Government urged to review €505m household subsidies as Ukraine crisis worsens inflation

Advocates for low-income households have urged the government to review the €505million energy subsidy package it unveiled two weeks ago in light of soaring fuel prices sparked by the Ukraine crisis.

  • An increase to €200 in the household energy credit;
  • A fixed fuel allowance of €125;
  • A 20% reduction in transport prices from the end of April;
  • A cap on school transport costs.

However, Paul Joyce, senior policy adviser at the Free Legal Advice Centers (Flac), said continued reviews of household bills would be needed due to the impact of the Ukraine crisis on fuel prices.

“It’s a pretty deplorable situation,” if the €505m package is meant to remain unchanged until the October budget, Mr Joyce said.

He also called for the creation of an Nphet-like agency for the government to monitor price increases in all areas.

Tricia Keilthy said SVP supports increasing fuel allowances and discretionary funds to target the most vulnerable households who need the most support.

St Vincent de Paul’s social policy development officer, Tricia Keilthy, said it was more urgent than ever that resources be targeted at low-income households following the rise in prices.

The charity is promoting the expansion of fuel allowances and discretionary funds to target the most vulnerable households, who need the measures the most.

The price of wholesale gas has risen by 10% since the government announced its improved package on February 10, according to Irish Examiner calculations. And the price of crude oil, which yesterday traded at $98.30 a barrel, rose 7.5% over the same period.

Russia is a major exporter of oil and gas and, together with Ukraine, supplies large quantities of wheat to world markets. The price of many commodities rose yesterday, with wheat up 1.75%, lumber up 2.4% and coffee prices up 1.7%.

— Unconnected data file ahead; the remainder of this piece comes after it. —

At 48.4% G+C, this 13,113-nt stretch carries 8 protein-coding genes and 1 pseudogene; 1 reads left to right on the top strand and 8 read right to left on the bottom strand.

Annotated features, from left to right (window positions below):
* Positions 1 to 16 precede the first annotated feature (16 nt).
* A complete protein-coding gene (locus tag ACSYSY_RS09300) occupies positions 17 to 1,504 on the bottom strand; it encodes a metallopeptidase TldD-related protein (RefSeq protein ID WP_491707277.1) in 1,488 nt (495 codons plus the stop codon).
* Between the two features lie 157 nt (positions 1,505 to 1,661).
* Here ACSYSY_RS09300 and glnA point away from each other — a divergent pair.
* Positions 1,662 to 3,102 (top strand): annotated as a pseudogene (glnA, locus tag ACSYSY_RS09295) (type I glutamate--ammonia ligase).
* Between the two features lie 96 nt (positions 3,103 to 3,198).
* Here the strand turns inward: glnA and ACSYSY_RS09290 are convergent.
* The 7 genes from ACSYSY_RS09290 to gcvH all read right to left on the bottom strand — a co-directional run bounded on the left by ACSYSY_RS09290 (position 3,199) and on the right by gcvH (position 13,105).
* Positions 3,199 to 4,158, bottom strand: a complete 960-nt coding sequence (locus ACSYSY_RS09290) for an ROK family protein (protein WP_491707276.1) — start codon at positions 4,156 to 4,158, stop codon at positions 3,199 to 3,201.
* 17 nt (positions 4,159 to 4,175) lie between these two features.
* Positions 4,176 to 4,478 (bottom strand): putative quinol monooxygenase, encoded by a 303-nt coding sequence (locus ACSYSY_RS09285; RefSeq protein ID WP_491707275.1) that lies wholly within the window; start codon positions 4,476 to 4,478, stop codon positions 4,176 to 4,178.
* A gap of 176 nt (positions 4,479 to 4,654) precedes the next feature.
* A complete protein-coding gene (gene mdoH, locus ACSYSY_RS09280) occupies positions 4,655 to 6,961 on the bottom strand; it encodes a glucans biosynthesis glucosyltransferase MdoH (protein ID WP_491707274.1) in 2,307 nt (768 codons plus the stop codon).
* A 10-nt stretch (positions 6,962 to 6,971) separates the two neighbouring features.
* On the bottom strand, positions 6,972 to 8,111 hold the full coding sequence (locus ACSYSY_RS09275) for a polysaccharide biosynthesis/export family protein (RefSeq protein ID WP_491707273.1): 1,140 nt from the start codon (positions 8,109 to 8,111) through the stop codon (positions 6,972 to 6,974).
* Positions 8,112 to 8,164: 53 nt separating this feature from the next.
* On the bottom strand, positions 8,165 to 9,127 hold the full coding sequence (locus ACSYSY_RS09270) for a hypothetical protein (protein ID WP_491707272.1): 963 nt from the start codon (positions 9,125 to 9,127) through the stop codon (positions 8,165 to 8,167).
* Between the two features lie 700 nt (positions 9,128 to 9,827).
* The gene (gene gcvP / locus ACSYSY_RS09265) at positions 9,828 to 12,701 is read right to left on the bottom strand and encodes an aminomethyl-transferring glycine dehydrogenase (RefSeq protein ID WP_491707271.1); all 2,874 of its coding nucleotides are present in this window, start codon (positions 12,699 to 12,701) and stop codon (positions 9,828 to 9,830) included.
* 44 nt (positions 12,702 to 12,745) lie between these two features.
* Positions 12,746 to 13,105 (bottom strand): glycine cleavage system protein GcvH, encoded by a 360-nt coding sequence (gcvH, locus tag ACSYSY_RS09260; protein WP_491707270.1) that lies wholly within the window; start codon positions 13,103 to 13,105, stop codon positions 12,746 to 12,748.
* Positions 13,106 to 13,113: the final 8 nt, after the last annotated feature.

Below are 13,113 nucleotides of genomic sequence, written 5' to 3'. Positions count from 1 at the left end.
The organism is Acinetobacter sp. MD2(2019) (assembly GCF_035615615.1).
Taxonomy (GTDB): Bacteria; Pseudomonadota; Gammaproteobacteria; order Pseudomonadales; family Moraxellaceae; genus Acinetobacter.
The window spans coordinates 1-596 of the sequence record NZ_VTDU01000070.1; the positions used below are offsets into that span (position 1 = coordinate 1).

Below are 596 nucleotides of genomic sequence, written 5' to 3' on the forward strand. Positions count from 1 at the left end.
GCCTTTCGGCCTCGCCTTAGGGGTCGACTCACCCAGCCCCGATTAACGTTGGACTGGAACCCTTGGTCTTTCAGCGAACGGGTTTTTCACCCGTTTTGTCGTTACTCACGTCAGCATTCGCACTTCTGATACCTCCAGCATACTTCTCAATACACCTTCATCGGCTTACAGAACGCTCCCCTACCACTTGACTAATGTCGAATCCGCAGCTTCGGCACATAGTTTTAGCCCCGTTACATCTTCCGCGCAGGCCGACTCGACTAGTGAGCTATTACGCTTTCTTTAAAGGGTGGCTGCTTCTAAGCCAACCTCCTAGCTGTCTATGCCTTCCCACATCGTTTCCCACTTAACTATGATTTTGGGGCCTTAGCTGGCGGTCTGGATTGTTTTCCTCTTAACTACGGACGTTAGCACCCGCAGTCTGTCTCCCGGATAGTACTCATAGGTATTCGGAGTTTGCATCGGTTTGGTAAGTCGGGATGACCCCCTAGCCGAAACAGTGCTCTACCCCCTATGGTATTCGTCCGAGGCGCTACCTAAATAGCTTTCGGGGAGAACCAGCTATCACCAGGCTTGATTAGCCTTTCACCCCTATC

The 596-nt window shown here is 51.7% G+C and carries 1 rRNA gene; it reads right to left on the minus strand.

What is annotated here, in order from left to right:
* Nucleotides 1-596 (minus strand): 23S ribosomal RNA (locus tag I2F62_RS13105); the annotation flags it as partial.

The Central Bank said rural, low-income and elderly households were experiencing larger increases in the cost of living due to rising inflation, mainly due to rising energy costs.

KBC Bank Ireland's chief economist, Austin Hughes, said consumer confidence had 'distorted' due to the rising cost of living as 'emerging fears around the conflict in Ukraine have more that offset the alleviation of Covid concerns'.  Photo: Iain White Photography
KBC Bank Ireland’s chief economist, Austin Hughes, said consumer confidence had ‘distorted’ due to the rising cost of living as ’emerging fears around the conflict in Ukraine have more that offset the alleviation of Covid concerns’. Photo: Iain White Photography

Low-income households have to spend more of their income on energy and food, and less on goods and services. While headline inflation was 5.7% for the average household in December, it was 6.2% for rural households, the Central Bank said.

Meanwhile, consumer confidence has eroded this month due to soaring prices and worries about the impact on energy costs of the escalating Russia-Ukraine crisis, according to a report. KBC Bank survey.

The fall in consumer confidence in February may not give the expected boost to consumer spending, but still contribute to house price inflation, KBC said.

More than a quarter of consumers said they had already spent their savings, while 17% clung to an emergency in case of bad weather, according to the survey.

“Irish consumer confidence weakened on rising concerns about the cost of living in general and the cost of housing in particular, while emerging fears over the conflict in Ukraine more than offset the easing of Covid-related concerns. “said Austin Hughes, chief economist of KBC Bank.

However, he noted that despite growing caution, Irish consumers remain increasingly optimistic about employment prospects.

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